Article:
That’s possible, as evidenced by the recent transformation of the Merchandise Mart, the massive yet graceful Art Deco commercial and trade show building along the Chicago River. At 4.2 million gross square feet, it’s one of the world’s largest buildings. By taking a variety of steps — from installing energy-saving water pumps to promoting eco-friendly products to the building’s tenants — the Mart cut its overall energy consumption by 21 percent from 2006 to 2010, executives there say.
I wonder how this plan would be received by businesses and building owners. While they suggest energy costs will decrease in the long run and rents may increase, such retrofitting could be costly in the short-term and there could be some anxiety about doing these things in the middle of a tough real estate and business market.
And how much would the City of Chicago really get behind this? Mayor Daley has drawn plaudits in the past for promoting ideas like rooftop gardens but these are limited in number. The City itself faces significant financial troubles in the coming years and I imagine issues like jobs, pensions, crime and the number of police in the streets, will dominate conversations for a while.
I would enjoy seeing their charts or models to see which particular buildings in the Loop use more or less energy. The picture that leads this report on the plan probably shows carbon emissions or energy use by building.
A number of wind farms built in more populated areas have drawn complaints from nearby residents, including the noise generated by the spinning turbines:
The wind industry has long been dogged by a vocal minority bearing all manner of complaints about turbines, from routine claims that they ruin the look of pastoral landscapes to more elaborate allegations that they have direct physiological impacts like rapid heart beat, nausea and blurred vision caused by the ultra-low-frequency sound and vibrations from the machines.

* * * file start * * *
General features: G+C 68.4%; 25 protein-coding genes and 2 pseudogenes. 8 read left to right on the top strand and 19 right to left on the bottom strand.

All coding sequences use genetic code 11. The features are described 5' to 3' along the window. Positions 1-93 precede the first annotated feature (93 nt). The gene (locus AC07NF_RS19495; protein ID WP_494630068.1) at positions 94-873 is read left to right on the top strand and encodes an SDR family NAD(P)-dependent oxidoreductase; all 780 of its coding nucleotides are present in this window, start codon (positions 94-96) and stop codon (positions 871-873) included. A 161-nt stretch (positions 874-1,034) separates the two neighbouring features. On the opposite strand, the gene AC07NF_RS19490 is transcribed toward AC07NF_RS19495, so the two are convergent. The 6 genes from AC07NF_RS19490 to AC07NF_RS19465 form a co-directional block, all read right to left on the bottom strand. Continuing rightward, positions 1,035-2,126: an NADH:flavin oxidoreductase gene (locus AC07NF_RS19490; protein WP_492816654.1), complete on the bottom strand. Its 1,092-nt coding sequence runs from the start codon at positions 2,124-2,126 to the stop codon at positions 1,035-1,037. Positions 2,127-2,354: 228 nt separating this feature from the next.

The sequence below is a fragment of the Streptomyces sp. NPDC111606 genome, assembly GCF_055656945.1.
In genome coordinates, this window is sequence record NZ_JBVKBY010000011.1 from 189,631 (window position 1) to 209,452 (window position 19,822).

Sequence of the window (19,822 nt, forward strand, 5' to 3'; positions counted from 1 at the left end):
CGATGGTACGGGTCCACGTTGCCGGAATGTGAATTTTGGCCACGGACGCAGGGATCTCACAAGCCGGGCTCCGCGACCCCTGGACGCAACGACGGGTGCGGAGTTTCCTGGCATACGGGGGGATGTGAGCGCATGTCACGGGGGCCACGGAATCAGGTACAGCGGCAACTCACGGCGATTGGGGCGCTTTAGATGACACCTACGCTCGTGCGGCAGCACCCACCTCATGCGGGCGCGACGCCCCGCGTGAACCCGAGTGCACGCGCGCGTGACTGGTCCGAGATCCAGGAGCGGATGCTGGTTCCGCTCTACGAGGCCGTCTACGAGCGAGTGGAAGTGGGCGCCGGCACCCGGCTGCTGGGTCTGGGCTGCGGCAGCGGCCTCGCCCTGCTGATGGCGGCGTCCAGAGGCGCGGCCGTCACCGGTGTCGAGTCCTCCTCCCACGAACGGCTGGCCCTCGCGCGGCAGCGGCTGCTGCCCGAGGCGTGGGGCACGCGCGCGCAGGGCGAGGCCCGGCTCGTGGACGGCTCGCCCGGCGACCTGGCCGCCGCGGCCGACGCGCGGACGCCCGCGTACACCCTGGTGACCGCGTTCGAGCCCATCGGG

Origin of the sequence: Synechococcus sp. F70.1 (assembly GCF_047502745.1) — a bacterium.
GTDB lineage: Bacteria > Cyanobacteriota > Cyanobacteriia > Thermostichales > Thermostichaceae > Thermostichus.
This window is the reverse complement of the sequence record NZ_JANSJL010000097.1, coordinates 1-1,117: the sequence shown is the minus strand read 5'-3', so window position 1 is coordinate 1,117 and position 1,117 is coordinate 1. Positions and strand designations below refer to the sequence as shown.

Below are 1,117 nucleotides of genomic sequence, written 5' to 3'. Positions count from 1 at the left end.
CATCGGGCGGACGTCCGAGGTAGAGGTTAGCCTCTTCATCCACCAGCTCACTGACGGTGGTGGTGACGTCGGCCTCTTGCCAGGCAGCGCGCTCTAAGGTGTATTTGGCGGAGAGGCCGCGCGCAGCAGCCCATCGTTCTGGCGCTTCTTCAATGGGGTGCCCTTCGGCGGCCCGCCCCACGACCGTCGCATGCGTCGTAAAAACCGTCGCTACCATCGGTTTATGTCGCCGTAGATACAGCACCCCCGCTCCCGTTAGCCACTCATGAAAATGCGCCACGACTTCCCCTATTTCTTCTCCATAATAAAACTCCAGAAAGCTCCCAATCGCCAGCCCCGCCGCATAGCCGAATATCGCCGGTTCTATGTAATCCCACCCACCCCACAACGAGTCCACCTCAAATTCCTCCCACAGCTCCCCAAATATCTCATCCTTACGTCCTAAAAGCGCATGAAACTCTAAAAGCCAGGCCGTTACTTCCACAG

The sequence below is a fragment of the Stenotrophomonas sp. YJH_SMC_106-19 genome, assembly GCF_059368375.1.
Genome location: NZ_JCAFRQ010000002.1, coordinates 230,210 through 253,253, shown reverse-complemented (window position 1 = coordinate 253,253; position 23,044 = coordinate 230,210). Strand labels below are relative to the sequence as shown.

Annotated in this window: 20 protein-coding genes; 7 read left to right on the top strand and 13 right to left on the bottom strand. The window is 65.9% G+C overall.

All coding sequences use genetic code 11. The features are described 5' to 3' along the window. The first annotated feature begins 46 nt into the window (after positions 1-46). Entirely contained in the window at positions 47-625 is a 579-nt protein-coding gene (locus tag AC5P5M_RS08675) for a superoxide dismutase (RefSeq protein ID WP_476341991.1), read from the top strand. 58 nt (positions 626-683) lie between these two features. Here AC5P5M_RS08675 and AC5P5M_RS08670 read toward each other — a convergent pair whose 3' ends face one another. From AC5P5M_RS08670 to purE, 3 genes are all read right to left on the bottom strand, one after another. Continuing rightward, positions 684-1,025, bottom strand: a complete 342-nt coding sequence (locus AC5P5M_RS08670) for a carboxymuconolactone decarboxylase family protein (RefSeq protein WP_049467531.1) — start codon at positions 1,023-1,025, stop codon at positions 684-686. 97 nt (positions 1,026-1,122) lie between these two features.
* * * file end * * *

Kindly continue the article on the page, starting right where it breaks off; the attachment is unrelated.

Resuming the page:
For the most extreme claims, there is little independent backing…
Numerous studies also suggest that not everyone will be bothered by turbine noise, and that much depends on the context into which the noise is introduced. A previously quiet setting like Vinalhaven is more likely to produce irritated neighbors than, say, a mixed-use suburban setting where ambient noise is already the norm.
A number of lawsuits against the turbines are now working through the courts.
An acoustic expert in the article suggests a solution: simply build the turbines further away from residences. However, there is a well-documented issue of a lack of high-capacity transmission lines that affects a lot of energy plant building.
How much of this is simply American NIMBYism in action: while people might generally support greener energy, how many want such plants built nearby?
h/t The Infrastructurist
Wired explores five reasons why the green tech sector has had a difficult time in the United States.
These five reasons are primarily cultural: green technology faces an image issue. Either dire circumstances or a breakthrough technology might be needed to push forward.